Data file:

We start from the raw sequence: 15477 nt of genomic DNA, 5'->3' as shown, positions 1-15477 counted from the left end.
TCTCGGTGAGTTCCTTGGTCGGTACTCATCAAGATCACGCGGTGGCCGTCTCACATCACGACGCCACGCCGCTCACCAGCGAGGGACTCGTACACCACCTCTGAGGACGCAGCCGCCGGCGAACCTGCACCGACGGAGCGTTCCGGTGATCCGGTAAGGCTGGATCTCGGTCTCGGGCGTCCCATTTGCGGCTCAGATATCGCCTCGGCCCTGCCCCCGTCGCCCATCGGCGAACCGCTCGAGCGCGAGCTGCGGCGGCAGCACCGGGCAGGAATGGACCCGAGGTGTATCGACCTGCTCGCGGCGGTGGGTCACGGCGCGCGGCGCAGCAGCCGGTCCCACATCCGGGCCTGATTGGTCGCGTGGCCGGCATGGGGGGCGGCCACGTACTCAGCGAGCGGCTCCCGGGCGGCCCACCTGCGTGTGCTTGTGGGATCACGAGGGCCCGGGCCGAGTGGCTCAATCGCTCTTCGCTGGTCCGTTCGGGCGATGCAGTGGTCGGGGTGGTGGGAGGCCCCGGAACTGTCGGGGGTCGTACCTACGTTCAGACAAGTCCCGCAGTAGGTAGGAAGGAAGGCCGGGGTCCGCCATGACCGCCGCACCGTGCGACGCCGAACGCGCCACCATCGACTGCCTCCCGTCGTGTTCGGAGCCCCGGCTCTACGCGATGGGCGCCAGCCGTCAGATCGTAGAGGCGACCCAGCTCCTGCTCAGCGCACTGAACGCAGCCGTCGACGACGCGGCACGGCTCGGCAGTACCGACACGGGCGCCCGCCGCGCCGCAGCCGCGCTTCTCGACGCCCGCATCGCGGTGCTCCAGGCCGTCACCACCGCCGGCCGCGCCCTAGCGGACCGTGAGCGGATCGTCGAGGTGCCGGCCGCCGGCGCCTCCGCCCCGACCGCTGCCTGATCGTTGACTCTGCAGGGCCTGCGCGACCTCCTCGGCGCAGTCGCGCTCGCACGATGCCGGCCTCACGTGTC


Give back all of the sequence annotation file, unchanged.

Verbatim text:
We start from the raw sequence: 15477 nt of genomic DNA, 5'->3' as shown, positions 1-15477 counted from the left end.
TCTCGGTGAGTTCCTTGGTCGGTACTCATCAAGATCACGCGGTGGCCGTCTCACATCACGACGCCACGCCGCTCACCAGCGAGGGACTCGTACACCACCTCTGAGGACGCAGCCGCCGGCGAACCTGCACCGACGGAGCGTTCCGGTGATCCGGTAAGGCTGGATCTCGGTCTCGGGCGTCCCATTTGCGGCTCAGATATCGCCTCGGCCCTGCCCCCGTCGCCCATCGGCGAACCGCTCGAGCGCGAGCTGCGGCGGCAGCACCGGGCAGGAATGGACCCGAGGTGTATCGACCTGCTCGCGGCGGTGGGTCACGGCGCGCGGCGCAGCAGCCGGTCCCACATCCGGGCCTGATTGGTCGCGTGGCCGGCATGGGGGGCGGCCACGTACTCAGCGAGCGGCTCCCGGGCGGCCCACCTGCGTGTGCTTGTGGGATCACGAGGGCCCGGGCCGAGTGGCTCAATCGCTCTTCGCTGGTCCGTTCGGGCGATGCAGTGGTCGGGGTGGTGGGAGGCCCCGGAACTGTCGGGGGTCGTACCTACGTTCAGACAAGTCCCGCAGTAGGTAGGAAGGAAGGCCGGGGTCCGCCATGACCGCCGCACCGTGCGACGCCGAACGCGCCACCATCGACTGCCTCCCGTCGTGTTCGGAGCCCCGGCTCTACGCGATGGGCGCCAGCCGTCAGATCGTAGAGGCGACCCAGCTCCTGCTCAGCGCACTGAACGCAGCCGTCGACGACGCGGCACGGCTCGGCAGTACCGACACGGGCGCCCGCCGCGCCGCAGCCGCGCTTCTCGACGCCCGCATCGCGGTGCTCCAGGCCGTCACCACCGCCGGCCGCGCCCTAGCGGACCGTGAGCGGATCGTCGAGGTGCCGGCCGCCGGCGCCTCCGCCCCGACCGCTGCCTGATCGTTGACTCTGCAGGGCCTGCGCGACCTCCTCGGCGCAGTCGCGCTCGCACGATGCCGGCCTCACGTGTC